For many of you who practice meditation, I guess many of you do that first thing in the morning or at least within the first hour of waking up, say after you go to the washroom and have your breakfast. While I know that it works wonderfully for a lot of people and it can work well on me too, I actually have my daily meditation 2 hours after I wake up each day. I will going to explore with you on this subject and why I do what I do in a very rational way that can hopefully inspire you to think about what works best for you.
Why Meditate When You Wake Up?
As mentioned, I meditate about two hours after I wake up, so I basically don’t belong to the group that meditate first thing in the morning. Still, I used to do that regularly and I want to share my findings with you. I used to have my meditation right after I go to the washroom and before my breakfast. It helps make my mind very clear and sharp and it can basically make me feel good and refreshed. If you are the typical 9 to 5 employee that doesn’t have a long commute, it likely mean that you are having a clear mind about an hour before you start working. That’s usually a pretty way to start your day. Developing this habit should help you and your work a lot and I would strongly recommend you to develop the habit.
Why I don’t Meditate When I Wake Up?
The answer is pretty simple. This is because I work at home and I am in a good control of my daily to-do list ahead of time. In other words, I usually have a pretty good idea of what is the most important task that I must tackle first the day after. So, instead of spending time to meditate, I simply spend around 1.5 hours on the most important task that I need to finish the first thing in the morning. That’s the famous “eat that frog” concept by Brian Tracy which suggests that you should do the most important thing first thing in the morning. I found that if I already know what that “frog” ahead of time, I already have a crystal clear mind on how to tackle the task when I wake up. I really don’t need meditation to make it more clear.
My Meditation Comes After I Tackle My Most Important Task
After I spend around one and half hour on finishing my most important task first thing in the morning, the mind gets a little tired and muddy. I would then have my washroom time and relax a little bit. At that time, my to-do list is actually roughly drafted the evening before but it is not clearly though out or re-confirmed by myself first. Instead of working on examining and confirming my to-do list, I will have my meditation. In short, I meditate after I have “ate the frog” and before I start organizing my day.
Having My Morning Mantra Meditation
Let’s talk about the meditation that I do around two hours after I wake up. I would like to add that I sleep early and wake up early. So, I am talking about 7am or 8am when I start my meditation. It doesn’t matter that much what type of meditation that you practice. I am just saying that mantra meditation works well for me. To describe my method of meditation briefly, I basically have my eye closed, sitting on my sofa in relaxed yet not overly-relaxed position and have my hands gently touching on my laps. I then start repeatedly reading my two-syllable mantra in my mind. I will fall into the half-asleep state which I would temporary stop reading my mantra naturally. Once I realize I am not reading my mantra in my mind, I start repeating my mantra again. After around 10 minutes of this process, I feel good and I have a very clear mind. You may have noticed that I don’t do any problem solving during my meditation. I know that some people like to do that, but I find it much more effective to make clearing my mind the only purpose of my meditation session.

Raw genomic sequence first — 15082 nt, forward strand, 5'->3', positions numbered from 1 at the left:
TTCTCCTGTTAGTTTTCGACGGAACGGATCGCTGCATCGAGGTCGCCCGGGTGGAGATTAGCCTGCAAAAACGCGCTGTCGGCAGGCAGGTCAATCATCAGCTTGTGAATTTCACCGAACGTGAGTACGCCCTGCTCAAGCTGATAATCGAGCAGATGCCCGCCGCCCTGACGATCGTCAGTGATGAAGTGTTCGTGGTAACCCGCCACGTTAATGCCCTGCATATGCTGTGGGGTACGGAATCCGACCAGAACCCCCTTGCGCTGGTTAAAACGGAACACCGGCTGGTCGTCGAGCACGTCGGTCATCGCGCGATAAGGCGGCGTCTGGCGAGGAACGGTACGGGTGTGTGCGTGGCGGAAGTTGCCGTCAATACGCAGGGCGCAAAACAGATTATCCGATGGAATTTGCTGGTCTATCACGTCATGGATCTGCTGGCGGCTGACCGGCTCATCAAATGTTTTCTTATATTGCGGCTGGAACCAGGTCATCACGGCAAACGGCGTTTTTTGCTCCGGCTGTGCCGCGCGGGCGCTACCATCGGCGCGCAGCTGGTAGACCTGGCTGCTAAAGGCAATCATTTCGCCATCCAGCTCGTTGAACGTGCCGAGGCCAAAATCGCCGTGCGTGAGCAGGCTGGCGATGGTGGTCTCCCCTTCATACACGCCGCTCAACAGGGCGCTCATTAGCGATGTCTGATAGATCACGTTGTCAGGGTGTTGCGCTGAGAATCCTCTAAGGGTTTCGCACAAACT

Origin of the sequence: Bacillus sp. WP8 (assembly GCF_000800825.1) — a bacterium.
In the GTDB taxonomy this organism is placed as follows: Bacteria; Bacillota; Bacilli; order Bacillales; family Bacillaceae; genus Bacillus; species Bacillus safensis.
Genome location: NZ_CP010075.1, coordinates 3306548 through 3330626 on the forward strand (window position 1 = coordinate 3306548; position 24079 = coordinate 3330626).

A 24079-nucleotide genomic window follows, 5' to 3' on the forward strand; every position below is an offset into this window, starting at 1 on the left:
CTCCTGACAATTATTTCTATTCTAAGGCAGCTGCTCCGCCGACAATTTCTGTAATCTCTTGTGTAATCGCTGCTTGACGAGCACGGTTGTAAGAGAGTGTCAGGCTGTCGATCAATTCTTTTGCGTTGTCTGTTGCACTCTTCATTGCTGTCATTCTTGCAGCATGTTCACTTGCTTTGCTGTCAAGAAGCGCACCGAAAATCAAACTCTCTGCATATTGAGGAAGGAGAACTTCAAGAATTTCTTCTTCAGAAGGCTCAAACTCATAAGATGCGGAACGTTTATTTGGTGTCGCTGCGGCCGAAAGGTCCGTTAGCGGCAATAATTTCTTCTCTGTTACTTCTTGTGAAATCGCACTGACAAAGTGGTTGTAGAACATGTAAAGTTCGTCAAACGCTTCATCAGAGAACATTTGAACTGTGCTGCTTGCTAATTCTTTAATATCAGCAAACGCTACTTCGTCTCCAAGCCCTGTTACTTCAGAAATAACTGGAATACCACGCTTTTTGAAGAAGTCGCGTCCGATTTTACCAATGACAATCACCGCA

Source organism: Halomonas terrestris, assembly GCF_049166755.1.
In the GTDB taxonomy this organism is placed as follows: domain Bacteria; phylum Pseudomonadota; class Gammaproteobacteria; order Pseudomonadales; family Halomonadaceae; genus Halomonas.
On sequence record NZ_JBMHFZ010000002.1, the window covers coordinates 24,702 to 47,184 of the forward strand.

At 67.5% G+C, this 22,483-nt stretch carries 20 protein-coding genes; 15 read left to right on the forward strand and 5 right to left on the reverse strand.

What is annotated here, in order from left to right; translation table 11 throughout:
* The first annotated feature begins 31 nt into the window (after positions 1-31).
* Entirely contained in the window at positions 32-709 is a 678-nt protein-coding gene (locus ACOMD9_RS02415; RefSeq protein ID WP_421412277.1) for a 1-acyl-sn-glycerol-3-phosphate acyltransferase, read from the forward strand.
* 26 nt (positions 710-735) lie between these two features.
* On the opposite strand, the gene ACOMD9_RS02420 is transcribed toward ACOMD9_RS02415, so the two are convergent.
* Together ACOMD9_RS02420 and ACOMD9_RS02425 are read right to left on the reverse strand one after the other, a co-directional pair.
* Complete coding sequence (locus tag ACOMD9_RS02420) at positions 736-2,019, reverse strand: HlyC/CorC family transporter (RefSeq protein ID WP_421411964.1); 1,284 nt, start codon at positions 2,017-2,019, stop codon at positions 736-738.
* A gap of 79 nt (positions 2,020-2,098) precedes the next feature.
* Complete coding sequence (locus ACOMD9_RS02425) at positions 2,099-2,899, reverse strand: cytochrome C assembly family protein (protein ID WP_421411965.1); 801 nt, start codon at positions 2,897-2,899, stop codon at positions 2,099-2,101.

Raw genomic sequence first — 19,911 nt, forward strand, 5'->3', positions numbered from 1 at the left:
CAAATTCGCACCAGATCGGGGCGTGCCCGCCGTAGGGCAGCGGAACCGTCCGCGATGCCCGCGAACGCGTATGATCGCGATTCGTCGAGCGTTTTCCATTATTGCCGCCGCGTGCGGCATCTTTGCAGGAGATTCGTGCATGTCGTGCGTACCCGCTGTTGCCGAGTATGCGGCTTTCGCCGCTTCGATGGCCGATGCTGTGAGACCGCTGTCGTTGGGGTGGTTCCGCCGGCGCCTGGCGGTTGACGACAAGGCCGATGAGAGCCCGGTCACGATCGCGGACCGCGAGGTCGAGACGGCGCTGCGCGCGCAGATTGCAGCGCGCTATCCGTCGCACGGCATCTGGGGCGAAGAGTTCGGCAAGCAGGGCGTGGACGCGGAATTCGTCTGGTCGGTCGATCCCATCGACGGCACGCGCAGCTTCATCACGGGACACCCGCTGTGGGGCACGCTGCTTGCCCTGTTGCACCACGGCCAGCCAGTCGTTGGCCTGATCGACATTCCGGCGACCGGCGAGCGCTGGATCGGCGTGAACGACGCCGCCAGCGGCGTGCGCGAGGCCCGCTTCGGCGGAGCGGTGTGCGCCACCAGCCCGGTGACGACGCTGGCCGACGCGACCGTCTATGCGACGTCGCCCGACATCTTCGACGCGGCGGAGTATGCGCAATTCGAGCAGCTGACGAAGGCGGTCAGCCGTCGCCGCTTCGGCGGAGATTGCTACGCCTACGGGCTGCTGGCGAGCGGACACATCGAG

Bullet Journal is My Secret Weapon
So, what do I do after I meditate. I design my day. As touched on a little earlier in this piece of writing, I already roughly sketch out what I kind of want to do today, and have the to-do list roughly prioritized. Yet, the to-do list isn’t carefully thought through, and I love to think through my to-do list after my morning meditation. You don’t necessarily have to have a bright mind, but having a clearest mind you can have is your best shot at making good decisions for planning your day. What do I plan my day? I use the bullet journal. I would describe “bullet journal” as a part planner, part journal. It is basically a very well-designed system to use a physical notebook to jog down your plan, information and reflect. Although bullet journal wasn’t specifically designed to be used after meditation, I found this combination unbelievably powerful to me. I discover this magic combination basically by trial-and-error and I would highly recommend you to try. I think it is worth noting that I used to be a digital guy that uses apps like Evernote, Asana, Wunderlist and Trello, etc to jog down my to-do list and useful information. But to me, none of them work closely as effective as my physical bullet journal.
Meditation After Work?
Having a well-thought-out to-do list for the day that is finalized after my morning meditation, I simply almost blindly follow my own plan since the plan is the product of the best version of myself. After work, do I meditate one more time? The answer is yes and no. My current answer is “no” because I don’t feel the need to meditate after work as my mind is still in a functional state after having worked on what I mostly like to do. However, if the work that I do on a specific day is something that I simply hated to do but I have to do, my answer would be “yes” and I do need to meditate one more time after work before my dinner. But generally speaking, I only meditate in the morning.
Although this blog post is not a textbook answer of whether you should meditate first time in the morning, I hope the sharing of my own experience can inspire you to think for yourself in order to come up with what works best for you.